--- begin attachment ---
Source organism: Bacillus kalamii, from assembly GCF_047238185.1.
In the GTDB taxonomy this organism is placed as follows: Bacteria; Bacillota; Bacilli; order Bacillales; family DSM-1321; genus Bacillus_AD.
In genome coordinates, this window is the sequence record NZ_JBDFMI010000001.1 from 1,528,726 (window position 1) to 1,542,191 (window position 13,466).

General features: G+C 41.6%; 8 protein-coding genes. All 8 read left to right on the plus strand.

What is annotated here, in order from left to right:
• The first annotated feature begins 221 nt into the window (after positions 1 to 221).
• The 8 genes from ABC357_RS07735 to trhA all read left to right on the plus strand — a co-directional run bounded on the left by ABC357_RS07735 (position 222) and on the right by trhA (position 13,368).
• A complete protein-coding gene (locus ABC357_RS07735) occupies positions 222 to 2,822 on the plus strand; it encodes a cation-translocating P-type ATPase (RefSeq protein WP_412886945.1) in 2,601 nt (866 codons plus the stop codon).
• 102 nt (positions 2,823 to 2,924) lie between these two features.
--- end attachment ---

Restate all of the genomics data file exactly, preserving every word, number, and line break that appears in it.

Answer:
Source organism: Bacillus kalamii, from assembly GCF_047238185.1.
In the GTDB taxonomy this organism is placed as follows: Bacteria; Bacillota; Bacilli; order Bacillales; family DSM-1321; genus Bacillus_AD.
In genome coordinates, this window is the sequence record NZ_JBDFMI010000001.1 from 1,528,726 (window position 1) to 1,542,191 (window position 13,466).

General features: G+C 41.6%; 8 protein-coding genes. All 8 read left to right on the plus strand.

What is annotated here, in order from left to right:
• The first annotated feature begins 221 nt into the window (after positions 1 to 221).
• The 8 genes from ABC357_RS07735 to trhA all read left to right on the plus strand — a co-directional run bounded on the left by ABC357_RS07735 (position 222) and on the right by trhA (position 13,368).
• A complete protein-coding gene (locus ABC357_RS07735) occupies positions 222 to 2,822 on the plus strand; it encodes a cation-translocating P-type ATPase (RefSeq protein WP_412886945.1) in 2,601 nt (866 codons plus the stop codon).
• 102 nt (positions 2,823 to 2,924) lie between these two features.